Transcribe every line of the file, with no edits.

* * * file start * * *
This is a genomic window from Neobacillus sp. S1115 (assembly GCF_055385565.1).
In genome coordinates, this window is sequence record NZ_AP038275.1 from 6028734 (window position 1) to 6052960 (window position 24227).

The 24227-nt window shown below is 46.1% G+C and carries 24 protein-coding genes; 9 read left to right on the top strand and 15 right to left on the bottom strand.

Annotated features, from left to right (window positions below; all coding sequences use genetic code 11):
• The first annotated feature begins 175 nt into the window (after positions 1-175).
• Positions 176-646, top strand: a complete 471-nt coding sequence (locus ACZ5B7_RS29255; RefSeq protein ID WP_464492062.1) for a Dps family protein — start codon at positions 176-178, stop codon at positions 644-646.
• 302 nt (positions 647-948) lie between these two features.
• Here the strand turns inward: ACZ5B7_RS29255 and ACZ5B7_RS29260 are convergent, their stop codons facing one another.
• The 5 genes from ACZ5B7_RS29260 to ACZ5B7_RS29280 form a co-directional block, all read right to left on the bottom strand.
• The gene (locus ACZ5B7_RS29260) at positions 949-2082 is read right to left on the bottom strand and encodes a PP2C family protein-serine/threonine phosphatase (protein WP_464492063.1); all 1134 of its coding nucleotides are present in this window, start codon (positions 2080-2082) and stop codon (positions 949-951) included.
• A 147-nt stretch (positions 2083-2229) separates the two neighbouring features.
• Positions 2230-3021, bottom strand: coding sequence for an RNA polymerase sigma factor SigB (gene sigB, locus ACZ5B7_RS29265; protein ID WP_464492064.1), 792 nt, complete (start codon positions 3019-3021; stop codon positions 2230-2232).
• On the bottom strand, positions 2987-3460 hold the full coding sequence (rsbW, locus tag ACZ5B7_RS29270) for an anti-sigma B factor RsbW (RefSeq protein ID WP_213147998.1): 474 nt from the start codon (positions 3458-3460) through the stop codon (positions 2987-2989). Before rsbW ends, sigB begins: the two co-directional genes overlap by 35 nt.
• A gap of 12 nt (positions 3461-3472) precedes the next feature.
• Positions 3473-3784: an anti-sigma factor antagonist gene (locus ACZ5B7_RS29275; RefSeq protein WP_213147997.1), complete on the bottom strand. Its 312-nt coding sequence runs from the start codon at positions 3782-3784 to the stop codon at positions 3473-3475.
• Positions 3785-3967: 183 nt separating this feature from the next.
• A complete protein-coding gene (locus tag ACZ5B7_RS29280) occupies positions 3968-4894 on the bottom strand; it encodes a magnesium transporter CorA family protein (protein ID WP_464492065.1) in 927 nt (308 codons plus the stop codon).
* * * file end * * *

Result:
This is a genomic window from Neobacillus sp. S1115 (assembly GCF_055385565.1).
In genome coordinates, this window is sequence record NZ_AP038275.1 from 6028734 (window position 1) to 6052960 (window position 24227).

The 24227-nt window shown below is 46.1% G+C and carries 24 protein-coding genes; 9 read left to right on the top strand and 15 right to left on the bottom strand.

Annotated features, from left to right (window positions below; all coding sequences use genetic code 11):
• The first annotated feature begins 175 nt into the window (after positions 1-175).
• Positions 176-646, top strand: a complete 471-nt coding sequence (locus ACZ5B7_RS29255; RefSeq protein ID WP_464492062.1) for a Dps family protein — start codon at positions 176-178, stop codon at positions 644-646.
• 302 nt (positions 647-948) lie between these two features.
• Here the strand turns inward: ACZ5B7_RS29255 and ACZ5B7_RS29260 are convergent, their stop codons facing one another.
• The 5 genes from ACZ5B7_RS29260 to ACZ5B7_RS29280 form a co-directional block, all read right to left on the bottom strand.
• The gene (locus ACZ5B7_RS29260) at positions 949-2082 is read right to left on the bottom strand and encodes a PP2C family protein-serine/threonine phosphatase (protein WP_464492063.1); all 1134 of its coding nucleotides are present in this window, start codon (positions 2080-2082) and stop codon (positions 949-951) included.
• A 147-nt stretch (positions 2083-2229) separates the two neighbouring features.
• Positions 2230-3021, bottom strand: coding sequence for an RNA polymerase sigma factor SigB (gene sigB, locus ACZ5B7_RS29265; protein ID WP_464492064.1), 792 nt, complete (start codon positions 3019-3021; stop codon positions 2230-2232).
• On the bottom strand, positions 2987-3460 hold the full coding sequence (rsbW, locus tag ACZ5B7_RS29270) for an anti-sigma B factor RsbW (RefSeq protein ID WP_213147998.1): 474 nt from the start codon (positions 3458-3460) through the stop codon (positions 2987-2989). Before rsbW ends, sigB begins: the two co-directional genes overlap by 35 nt.
• A gap of 12 nt (positions 3461-3472) precedes the next feature.
• Positions 3473-3784: an anti-sigma factor antagonist gene (locus ACZ5B7_RS29275; RefSeq protein WP_213147997.1), complete on the bottom strand. Its 312-nt coding sequence runs from the start codon at positions 3782-3784 to the stop codon at positions 3473-3475.
• Positions 3785-3967: 183 nt separating this feature from the next.
• A complete protein-coding gene (locus tag ACZ5B7_RS29280) occupies positions 3968-4894 on the bottom strand; it encodes a magnesium transporter CorA family protein (protein ID WP_464492065.1) in 927 nt (308 codons plus the stop codon).